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Providing evidence to improve practice

Individual study: Measuring success in primate translocation: A baboon case study

Published source details

Strum S.C. (2005) Measuring success in primate translocation: A baboon case study. American Journal of Primatology, 65, 117-140


This study is summarised as evidence for the intervention(s) shown on the right. The icon shows which synopsis it is relevant to.

Remove and relocate ‘problem’ animals Primate Conservation

A controlled, before-and-after trial in 1973-2001 in savannah at the Laikipia Plateau, Kenya (2) found that crop-raiding olive baboons Papio anubis, regarded as ‘problem’ animals and translocated from farmland to natural habitat along with other interventions, survived the translocation, with most individuals surviving over 16 years. The survival rate of two translocated troops (total of 94 baboons) did not change significantly 16 years after the release (1984: 94 animals; 2001: 62 animals). Also, there was no difference in survival rate compared to a wild troop at the capture site and another resident troop at the release site (data reported as statistical model results). Both troops were released into habitat with resident baboons and predators. Prior to translocation, individuals underwent veterinary screens and some sick baboons were treated. A long-term research study was launched to study these animals. After release, baboons were temporarily provided with food during periods of drought in the first two years post-translocation but no other interventions took place after 1986. The study does not distinguish between the effects of the different interventions mentioned above.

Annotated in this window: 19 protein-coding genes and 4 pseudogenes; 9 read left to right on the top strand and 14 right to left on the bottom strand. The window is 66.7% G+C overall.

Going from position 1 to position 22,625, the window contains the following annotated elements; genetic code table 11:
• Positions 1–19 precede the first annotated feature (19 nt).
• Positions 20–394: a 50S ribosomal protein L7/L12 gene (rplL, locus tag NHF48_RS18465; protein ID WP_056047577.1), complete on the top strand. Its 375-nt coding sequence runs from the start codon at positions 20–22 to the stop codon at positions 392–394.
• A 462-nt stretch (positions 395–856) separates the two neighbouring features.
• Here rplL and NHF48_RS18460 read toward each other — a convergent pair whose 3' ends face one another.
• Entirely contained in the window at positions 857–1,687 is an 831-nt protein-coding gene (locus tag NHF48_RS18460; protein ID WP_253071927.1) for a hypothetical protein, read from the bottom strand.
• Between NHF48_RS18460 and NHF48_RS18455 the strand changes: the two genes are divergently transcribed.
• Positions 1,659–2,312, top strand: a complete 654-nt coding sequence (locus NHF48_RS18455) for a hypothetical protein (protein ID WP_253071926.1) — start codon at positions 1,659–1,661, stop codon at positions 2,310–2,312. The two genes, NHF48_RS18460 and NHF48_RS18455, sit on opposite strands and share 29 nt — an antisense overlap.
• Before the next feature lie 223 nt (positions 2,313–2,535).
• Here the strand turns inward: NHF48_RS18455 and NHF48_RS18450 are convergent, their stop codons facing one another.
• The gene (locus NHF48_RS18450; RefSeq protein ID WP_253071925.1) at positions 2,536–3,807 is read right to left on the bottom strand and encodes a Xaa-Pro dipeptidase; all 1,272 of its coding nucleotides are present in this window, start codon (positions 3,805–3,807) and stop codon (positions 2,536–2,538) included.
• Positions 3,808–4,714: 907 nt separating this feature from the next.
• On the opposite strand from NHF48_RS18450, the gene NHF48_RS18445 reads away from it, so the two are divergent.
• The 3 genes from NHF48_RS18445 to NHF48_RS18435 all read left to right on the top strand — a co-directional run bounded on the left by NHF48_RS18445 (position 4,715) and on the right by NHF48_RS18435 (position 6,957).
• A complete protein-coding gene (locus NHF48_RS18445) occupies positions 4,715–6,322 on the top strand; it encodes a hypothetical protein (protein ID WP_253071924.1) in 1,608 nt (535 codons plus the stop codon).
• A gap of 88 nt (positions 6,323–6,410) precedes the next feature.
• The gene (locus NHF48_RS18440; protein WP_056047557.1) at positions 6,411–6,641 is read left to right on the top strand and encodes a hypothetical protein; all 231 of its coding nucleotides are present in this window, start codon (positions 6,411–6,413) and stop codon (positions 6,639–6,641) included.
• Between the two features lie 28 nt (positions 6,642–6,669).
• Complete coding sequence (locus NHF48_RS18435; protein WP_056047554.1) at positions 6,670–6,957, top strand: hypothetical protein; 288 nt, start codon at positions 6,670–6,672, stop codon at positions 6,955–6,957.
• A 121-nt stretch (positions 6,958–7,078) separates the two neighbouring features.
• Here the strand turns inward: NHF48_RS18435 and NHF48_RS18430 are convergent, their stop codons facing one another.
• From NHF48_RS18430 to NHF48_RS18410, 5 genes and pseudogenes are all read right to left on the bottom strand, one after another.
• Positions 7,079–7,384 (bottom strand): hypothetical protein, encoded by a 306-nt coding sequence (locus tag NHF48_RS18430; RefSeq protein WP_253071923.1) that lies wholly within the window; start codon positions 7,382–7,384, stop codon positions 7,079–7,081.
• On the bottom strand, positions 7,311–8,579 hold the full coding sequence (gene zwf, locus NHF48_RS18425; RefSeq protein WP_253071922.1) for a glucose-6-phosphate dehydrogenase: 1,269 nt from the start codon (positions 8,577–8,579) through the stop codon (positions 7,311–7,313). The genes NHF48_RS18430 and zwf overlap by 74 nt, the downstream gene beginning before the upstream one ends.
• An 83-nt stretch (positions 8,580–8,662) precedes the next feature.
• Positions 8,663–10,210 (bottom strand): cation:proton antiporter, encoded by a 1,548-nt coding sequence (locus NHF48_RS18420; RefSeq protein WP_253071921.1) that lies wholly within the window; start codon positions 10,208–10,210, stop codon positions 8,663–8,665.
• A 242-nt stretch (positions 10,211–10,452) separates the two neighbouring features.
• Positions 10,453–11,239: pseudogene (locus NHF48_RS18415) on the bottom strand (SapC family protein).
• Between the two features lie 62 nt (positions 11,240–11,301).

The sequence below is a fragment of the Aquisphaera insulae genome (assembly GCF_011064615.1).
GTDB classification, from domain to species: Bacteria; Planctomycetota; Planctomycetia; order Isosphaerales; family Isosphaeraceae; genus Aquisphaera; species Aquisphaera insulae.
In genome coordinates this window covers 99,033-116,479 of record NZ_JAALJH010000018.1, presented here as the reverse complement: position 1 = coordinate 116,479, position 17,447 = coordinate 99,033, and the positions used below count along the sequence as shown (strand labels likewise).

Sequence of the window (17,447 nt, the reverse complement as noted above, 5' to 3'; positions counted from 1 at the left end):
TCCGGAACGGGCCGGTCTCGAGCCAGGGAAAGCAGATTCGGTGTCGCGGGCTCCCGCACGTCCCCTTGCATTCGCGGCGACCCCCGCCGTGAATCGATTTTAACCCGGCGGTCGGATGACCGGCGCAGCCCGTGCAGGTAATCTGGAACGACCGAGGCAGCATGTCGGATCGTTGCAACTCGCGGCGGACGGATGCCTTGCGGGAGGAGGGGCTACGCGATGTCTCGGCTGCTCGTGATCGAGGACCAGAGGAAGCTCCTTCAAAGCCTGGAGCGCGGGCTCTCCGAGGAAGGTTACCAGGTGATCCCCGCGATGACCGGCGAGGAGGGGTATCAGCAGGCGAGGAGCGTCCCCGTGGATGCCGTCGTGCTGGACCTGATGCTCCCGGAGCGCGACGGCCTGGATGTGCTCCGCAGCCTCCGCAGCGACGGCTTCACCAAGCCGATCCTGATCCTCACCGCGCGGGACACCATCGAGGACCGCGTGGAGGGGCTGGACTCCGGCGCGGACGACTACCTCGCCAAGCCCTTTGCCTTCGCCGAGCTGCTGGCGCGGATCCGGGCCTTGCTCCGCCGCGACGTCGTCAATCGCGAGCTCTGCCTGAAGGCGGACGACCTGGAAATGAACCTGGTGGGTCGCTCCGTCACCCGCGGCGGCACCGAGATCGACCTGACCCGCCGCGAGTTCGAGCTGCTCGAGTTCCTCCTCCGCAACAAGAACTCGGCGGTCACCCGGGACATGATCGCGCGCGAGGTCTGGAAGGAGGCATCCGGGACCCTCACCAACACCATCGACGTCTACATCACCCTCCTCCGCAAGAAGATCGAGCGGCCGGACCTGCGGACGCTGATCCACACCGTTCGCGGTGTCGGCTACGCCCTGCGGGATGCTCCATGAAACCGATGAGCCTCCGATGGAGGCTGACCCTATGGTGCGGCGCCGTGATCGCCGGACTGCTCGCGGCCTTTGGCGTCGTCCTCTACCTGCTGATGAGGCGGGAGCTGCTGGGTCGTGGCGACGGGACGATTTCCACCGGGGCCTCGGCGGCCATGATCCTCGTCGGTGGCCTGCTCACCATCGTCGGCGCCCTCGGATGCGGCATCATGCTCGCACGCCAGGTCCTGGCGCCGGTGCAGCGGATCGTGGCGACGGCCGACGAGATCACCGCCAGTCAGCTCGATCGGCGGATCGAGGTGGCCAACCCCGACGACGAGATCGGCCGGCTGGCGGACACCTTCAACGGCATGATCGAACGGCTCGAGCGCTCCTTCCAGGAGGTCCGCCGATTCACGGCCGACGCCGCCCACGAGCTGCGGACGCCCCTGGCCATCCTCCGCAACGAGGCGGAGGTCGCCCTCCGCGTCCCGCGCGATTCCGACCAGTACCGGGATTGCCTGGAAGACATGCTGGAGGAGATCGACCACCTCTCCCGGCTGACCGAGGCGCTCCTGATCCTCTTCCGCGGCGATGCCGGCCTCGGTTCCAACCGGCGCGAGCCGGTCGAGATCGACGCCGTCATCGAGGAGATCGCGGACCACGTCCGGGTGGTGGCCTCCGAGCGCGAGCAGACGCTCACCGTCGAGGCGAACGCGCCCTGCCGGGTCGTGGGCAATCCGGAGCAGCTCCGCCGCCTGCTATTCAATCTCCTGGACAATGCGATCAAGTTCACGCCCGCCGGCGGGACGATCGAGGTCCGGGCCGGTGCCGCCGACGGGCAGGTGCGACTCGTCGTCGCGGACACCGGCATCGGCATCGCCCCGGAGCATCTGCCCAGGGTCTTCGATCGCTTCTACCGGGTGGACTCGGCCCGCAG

(Summarised by JJ)

Regularly provide supplementary food to primates during resource scarce periods only Primate Conservation

A controlled, before-and-after trial in 1973-2001 in savannah at Chololo ranch, Laikipia Plateau, Kenya found that translocated crop-raiding wild olive baboons Papio anubis that were temporarily provided with food during resource scarce periods along with other interventions, survived over 17 years post-translocation. The size of the translocated population consisting of two troops totalling 94 baboons in 1984, decreased to 62 individuals in 2001 but this decrease was not statistically significant and survival rates did not differ between control and study groups. One wild troop at the capture site and another resident troop at the release site served as control groups. Immediately after translocation and in 1986, baboons were provided with cattle feed, once for three weeks and once for 13 weeks during drought. No supplementary feeding was provided after 1986. Both troops were released into habitat with resident baboons and predators. Prior to translocation of these ‘problem’-animals, individuals underwent veterinary screens and some sick baboons were treated. A long-term research study was launched after translocation. The study does not distinguish between the effects of the different interventions mentioned above.

Run research project and ensure permanent human presence at site Primate Conservation